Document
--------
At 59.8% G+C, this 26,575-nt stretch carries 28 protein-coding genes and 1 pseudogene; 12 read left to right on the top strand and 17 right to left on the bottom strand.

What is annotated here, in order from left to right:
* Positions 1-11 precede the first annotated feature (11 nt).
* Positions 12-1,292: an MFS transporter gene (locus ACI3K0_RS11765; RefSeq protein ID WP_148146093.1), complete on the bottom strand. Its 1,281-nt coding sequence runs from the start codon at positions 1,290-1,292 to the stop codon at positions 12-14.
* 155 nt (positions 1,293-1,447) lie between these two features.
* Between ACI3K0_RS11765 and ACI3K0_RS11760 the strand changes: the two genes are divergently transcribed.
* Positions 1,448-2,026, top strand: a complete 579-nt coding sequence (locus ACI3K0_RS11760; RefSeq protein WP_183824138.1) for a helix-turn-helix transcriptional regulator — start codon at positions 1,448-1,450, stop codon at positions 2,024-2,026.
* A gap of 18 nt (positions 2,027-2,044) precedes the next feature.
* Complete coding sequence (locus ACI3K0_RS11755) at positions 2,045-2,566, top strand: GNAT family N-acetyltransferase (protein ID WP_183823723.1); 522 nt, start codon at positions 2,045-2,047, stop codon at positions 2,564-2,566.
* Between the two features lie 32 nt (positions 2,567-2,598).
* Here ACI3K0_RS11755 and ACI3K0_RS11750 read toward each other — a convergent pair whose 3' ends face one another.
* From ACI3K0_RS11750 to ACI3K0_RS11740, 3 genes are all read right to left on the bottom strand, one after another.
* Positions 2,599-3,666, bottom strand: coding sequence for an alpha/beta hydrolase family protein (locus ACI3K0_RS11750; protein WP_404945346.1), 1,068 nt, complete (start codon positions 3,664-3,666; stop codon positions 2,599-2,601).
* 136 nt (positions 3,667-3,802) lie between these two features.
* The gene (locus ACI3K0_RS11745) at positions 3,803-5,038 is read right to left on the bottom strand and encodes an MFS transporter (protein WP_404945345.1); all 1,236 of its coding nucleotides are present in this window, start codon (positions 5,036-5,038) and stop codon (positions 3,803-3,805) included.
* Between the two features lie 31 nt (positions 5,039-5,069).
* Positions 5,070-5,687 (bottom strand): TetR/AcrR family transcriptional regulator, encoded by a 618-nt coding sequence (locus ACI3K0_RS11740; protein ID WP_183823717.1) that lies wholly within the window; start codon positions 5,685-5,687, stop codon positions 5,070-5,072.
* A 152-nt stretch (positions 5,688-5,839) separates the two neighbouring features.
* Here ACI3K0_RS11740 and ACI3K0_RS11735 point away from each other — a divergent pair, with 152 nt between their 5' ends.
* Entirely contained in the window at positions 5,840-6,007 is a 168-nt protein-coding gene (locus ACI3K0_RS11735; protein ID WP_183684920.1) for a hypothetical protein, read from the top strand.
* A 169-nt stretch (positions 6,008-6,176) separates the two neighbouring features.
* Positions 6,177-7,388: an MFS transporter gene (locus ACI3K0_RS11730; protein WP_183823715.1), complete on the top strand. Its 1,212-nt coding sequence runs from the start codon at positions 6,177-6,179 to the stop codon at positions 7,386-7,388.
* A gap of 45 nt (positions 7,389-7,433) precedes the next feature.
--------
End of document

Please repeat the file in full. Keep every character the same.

At 59.8% G+C, this 26,575-nt stretch carries 28 protein-coding genes and 1 pseudogene; 12 read left to right on the top strand and 17 right to left on the bottom strand.

What is annotated here, in order from left to right:
* Positions 1-11 precede the first annotated feature (11 nt).
* Positions 12-1,292: an MFS transporter gene (locus ACI3K0_RS11765; RefSeq protein ID WP_148146093.1), complete on the bottom strand. Its 1,281-nt coding sequence runs from the start codon at positions 1,290-1,292 to the stop codon at positions 12-14.
* 155 nt (positions 1,293-1,447) lie between these two features.
* Between ACI3K0_RS11765 and ACI3K0_RS11760 the strand changes: the two genes are divergently transcribed.
* Positions 1,448-2,026, top strand: a complete 579-nt coding sequence (locus ACI3K0_RS11760; RefSeq protein WP_183824138.1) for a helix-turn-helix transcriptional regulator — start codon at positions 1,448-1,450, stop codon at positions 2,024-2,026.
* A gap of 18 nt (positions 2,027-2,044) precedes the next feature.
* Complete coding sequence (locus ACI3K0_RS11755) at positions 2,045-2,566, top strand: GNAT family N-acetyltransferase (protein ID WP_183823723.1); 522 nt, start codon at positions 2,045-2,047, stop codon at positions 2,564-2,566.
* Between the two features lie 32 nt (positions 2,567-2,598).
* Here ACI3K0_RS11755 and ACI3K0_RS11750 read toward each other — a convergent pair whose 3' ends face one another.
* From ACI3K0_RS11750 to ACI3K0_RS11740, 3 genes are all read right to left on the bottom strand, one after another.
* Positions 2,599-3,666, bottom strand: coding sequence for an alpha/beta hydrolase family protein (locus ACI3K0_RS11750; protein WP_404945346.1), 1,068 nt, complete (start codon positions 3,664-3,666; stop codon positions 2,599-2,601).
* 136 nt (positions 3,667-3,802) lie between these two features.
* The gene (locus ACI3K0_RS11745) at positions 3,803-5,038 is read right to left on the bottom strand and encodes an MFS transporter (protein WP_404945345.1); all 1,236 of its coding nucleotides are present in this window, start codon (positions 5,036-5,038) and stop codon (positions 3,803-3,805) included.
* Between the two features lie 31 nt (positions 5,039-5,069).
* Positions 5,070-5,687 (bottom strand): TetR/AcrR family transcriptional regulator, encoded by a 618-nt coding sequence (locus ACI3K0_RS11740; protein ID WP_183823717.1) that lies wholly within the window; start codon positions 5,685-5,687, stop codon positions 5,070-5,072.
* A 152-nt stretch (positions 5,688-5,839) separates the two neighbouring features.
* Here ACI3K0_RS11740 and ACI3K0_RS11735 point away from each other — a divergent pair, with 152 nt between their 5' ends.
* Entirely contained in the window at positions 5,840-6,007 is a 168-nt protein-coding gene (locus ACI3K0_RS11735; protein ID WP_183684920.1) for a hypothetical protein, read from the top strand.
* A 169-nt stretch (positions 6,008-6,176) separates the two neighbouring features.
* Positions 6,177-7,388: an MFS transporter gene (locus ACI3K0_RS11730; protein WP_183823715.1), complete on the top strand. Its 1,212-nt coding sequence runs from the start codon at positions 6,177-6,179 to the stop codon at positions 7,386-7,388.
* A gap of 45 nt (positions 7,389-7,433) precedes the next feature.